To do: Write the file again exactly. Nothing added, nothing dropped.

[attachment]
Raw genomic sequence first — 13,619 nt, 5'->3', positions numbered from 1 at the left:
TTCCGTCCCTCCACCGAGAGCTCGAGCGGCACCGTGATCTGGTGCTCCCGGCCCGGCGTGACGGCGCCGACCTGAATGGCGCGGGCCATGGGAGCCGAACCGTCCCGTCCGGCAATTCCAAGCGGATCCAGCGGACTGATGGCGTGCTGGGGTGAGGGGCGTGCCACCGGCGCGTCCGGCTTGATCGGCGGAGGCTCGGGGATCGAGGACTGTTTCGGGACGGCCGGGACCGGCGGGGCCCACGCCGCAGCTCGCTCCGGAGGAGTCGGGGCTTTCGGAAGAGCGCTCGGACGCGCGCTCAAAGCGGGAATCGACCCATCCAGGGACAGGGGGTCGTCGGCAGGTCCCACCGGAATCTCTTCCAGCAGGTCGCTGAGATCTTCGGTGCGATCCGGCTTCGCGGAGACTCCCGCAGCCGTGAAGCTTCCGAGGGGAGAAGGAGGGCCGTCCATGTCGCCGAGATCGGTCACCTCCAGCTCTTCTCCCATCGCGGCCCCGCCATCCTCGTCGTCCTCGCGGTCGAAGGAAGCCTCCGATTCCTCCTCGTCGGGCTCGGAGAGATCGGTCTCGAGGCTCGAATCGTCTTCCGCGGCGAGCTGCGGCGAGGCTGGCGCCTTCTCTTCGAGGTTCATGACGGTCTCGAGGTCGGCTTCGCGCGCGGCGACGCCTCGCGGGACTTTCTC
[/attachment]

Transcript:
Raw genomic sequence first — 13,619 nt, 5'->3', positions numbered from 1 at the left:
TTCCGTCCCTCCACCGAGAGCTCGAGCGGCACCGTGATCTGGTGCTCCCGGCCCGGCGTGACGGCGCCGACCTGAATGGCGCGGGCCATGGGAGCCGAACCGTCCCGTCCGGCAATTCCAAGCGGATCCAGCGGACTGATGGCGTGCTGGGGTGAGGGGCGTGCCACCGGCGCGTCCGGCTTGATCGGCGGAGGCTCGGGGATCGAGGACTGTTTCGGGACGGCCGGGACCGGCGGGGCCCACGCCGCAGCTCGCTCCGGAGGAGTCGGGGCTTTCGGAAGAGCGCTCGGACGCGCGCTCAAAGCGGGAATCGACCCATCCAGGGACAGGGGGTCGTCGGCAGGTCCCACCGGAATCTCTTCCAGCAGGTCGCTGAGATCTTCGGTGCGATCCGGCTTCGCGGAGACTCCCGCAGCCGTGAAGCTTCCGAGGGGAGAAGGAGGGCCGTCCATGTCGCCGAGATCGGTCACCTCCAGCTCTTCTCCCATCGCGGCCCCGCCATCCTCGTCGTCCTCGCGGTCGAAGGAAGCCTCCGATTCCTCCTCGTCGGGCTCGGAGAGATCGGTCTCGAGGCTCGAATCGTCTTCCGCGGCGAGCTGCGGCGAGGCTGGCGCCTTCTCTTCGAGGTTCATGACGGTCTCGAGGTCGGCTTCGCGCGCGGCGACGCCTCGCGGGACTTTCTC